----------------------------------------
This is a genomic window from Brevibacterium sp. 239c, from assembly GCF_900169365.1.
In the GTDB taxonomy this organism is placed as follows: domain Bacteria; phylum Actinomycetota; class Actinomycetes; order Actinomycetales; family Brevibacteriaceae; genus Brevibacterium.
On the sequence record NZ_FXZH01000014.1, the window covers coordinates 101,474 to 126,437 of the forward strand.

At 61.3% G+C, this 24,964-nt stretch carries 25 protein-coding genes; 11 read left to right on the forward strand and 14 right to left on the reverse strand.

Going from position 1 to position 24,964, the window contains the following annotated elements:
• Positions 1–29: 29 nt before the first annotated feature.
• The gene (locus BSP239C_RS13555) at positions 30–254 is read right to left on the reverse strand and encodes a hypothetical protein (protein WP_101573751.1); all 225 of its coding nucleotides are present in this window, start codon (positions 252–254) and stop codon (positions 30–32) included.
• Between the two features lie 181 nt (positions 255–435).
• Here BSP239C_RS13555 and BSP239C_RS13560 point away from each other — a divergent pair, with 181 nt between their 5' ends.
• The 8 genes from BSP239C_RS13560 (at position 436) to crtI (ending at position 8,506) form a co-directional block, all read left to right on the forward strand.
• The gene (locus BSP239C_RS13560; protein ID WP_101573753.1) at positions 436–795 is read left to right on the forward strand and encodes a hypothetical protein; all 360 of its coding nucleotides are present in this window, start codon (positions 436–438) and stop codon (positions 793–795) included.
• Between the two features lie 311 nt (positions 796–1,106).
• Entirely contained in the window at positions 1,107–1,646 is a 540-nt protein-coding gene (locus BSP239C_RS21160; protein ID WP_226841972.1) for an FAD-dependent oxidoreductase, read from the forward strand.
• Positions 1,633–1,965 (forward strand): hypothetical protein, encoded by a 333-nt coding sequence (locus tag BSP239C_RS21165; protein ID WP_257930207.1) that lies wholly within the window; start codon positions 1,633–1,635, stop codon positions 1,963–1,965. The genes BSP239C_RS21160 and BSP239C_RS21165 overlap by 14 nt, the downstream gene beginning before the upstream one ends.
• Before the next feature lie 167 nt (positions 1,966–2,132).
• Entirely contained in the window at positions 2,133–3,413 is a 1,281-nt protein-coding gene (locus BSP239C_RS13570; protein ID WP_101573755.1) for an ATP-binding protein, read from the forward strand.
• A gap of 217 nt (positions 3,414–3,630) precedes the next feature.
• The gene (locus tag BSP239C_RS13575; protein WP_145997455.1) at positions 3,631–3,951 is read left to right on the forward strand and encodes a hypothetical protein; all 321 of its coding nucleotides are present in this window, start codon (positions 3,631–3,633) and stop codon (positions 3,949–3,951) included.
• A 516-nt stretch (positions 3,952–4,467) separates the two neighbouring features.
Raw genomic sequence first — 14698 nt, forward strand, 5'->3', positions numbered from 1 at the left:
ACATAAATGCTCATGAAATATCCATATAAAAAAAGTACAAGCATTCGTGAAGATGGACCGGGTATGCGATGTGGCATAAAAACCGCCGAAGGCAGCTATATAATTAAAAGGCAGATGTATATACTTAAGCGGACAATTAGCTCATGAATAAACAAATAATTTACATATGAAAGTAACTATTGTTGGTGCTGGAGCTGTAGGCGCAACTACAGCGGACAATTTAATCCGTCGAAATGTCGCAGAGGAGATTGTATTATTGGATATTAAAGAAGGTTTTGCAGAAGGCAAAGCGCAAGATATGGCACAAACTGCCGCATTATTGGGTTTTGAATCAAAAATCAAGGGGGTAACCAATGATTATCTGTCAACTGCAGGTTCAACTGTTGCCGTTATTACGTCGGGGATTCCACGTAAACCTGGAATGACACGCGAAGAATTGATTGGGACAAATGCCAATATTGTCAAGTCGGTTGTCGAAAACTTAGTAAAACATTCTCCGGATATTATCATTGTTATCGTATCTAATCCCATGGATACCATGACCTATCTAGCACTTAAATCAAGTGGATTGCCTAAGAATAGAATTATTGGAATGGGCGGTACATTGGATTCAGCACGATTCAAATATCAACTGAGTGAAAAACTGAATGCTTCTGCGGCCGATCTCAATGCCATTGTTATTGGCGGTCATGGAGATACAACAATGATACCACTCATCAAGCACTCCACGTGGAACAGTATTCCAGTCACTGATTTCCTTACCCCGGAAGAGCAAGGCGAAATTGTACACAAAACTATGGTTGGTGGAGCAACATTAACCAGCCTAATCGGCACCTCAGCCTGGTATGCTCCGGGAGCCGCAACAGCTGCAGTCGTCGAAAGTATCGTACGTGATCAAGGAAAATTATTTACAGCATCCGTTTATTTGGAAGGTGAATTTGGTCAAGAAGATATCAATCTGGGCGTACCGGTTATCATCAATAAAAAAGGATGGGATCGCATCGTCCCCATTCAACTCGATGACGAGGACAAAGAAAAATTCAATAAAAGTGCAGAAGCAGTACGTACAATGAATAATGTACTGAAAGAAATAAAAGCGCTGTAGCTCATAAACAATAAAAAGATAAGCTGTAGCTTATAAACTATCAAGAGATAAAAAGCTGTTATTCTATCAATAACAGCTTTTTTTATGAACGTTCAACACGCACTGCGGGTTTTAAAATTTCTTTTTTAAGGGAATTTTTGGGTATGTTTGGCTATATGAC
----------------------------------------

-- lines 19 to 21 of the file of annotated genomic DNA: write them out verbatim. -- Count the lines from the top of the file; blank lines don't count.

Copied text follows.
• A 516-nt stretch (positions 3,952–4,467) separates the two neighbouring features.
Raw genomic sequence first — 14698 nt, forward strand, 5'->3', positions numbered from 1 at the left:
ACATAAATGCTCATGAAATATCCATATAAAAAAAGTACAAGCATTCGTGAAGATGGACCGGGTATGCGATGTGGCATAAAAACCGCCGAAGGCAGCTATATAATTAAAAGGCAGATGTATATACTTAAGCGGACAATTAGCTCATGAATAAACAAATAATTTACATATGAAAGTAACTATTGTTGGTGCTGGAGCTGTAGGCGCAACTACAGCGGACAATTTAATCCGTCGAAATGTCGCAGAGGAGATTGTATTATTGGATATTAAAGAAGGTTTTGCAGAAGGCAAAGCGCAAGATATGGCACAAACTGCCGCATTATTGGGTTTTGAATCAAAAATCAAGGGGGTAACCAATGATTATCTGTCAACTGCAGGTTCAACTGTTGCCGTTATTACGTCGGGGATTCCACGTAAACCTGGAATGACACGCGAAGAATTGATTGGGACAAATGCCAATATTGTCAAGTCGGTTGTCGAAAACTTAGTAAAACATTCTCCGGATATTATCATTGTTATCGTATCTAATCCCATGGATACCATGACCTATCTAGCACTTAAATCAAGTGGATTGCCTAAGAATAGAATTATTGGAATGGGCGGTACATTGGATTCAGCACGATTCAAATATCAACTGAGTGAAAAACTGAATGCTTCTGCGGCCGATCTCAATGCCATTGTTATTGGCGGTCATGGAGATACAACAATGATACCACTCATCAAGCACTCCACGTGGAACAGTATTCCAGTCACTGATTTCCTTACCCCGGAAGAGCAAGGCGAAATTGTACACAAAACTATGGTTGGTGGAGCAACATTAACCAGCCTAATCGGCACCTCAGCCTGGTATGCTCCGGGAGCCGCAACAGCTGCAGTCGTCGAAAGTATCGTACGTGATCAAGGAAAATTATTTACAGCATCCGTTTATTTGGAAGGTGAATTTGGTCAAGAAGATATCAATCTGGGCGTACCGGTTATCATCAATAAAAAAGGATGGGATCGCATCGTCCCCATTCAACTCGATGACGAGGACAAAGAAAAATTCAATAAAAGTGCAGAAGCAGTACGTACAATGAATAATGTACTGAAAGAAATAAAAGCGCTGTAGCTCATAAACAATAAAAAGATAAGCTGTAGCTTATAAACTATCAAGAGATAAAAAGCTGTTATTCTATCAATAACAGCTTTTTTTATGAACGTTCAACACGCACTGCGGGTTTTAAAATTTCTTTTTTAAGGGAATTTTTGGGTATGTTTGGCTATATGAC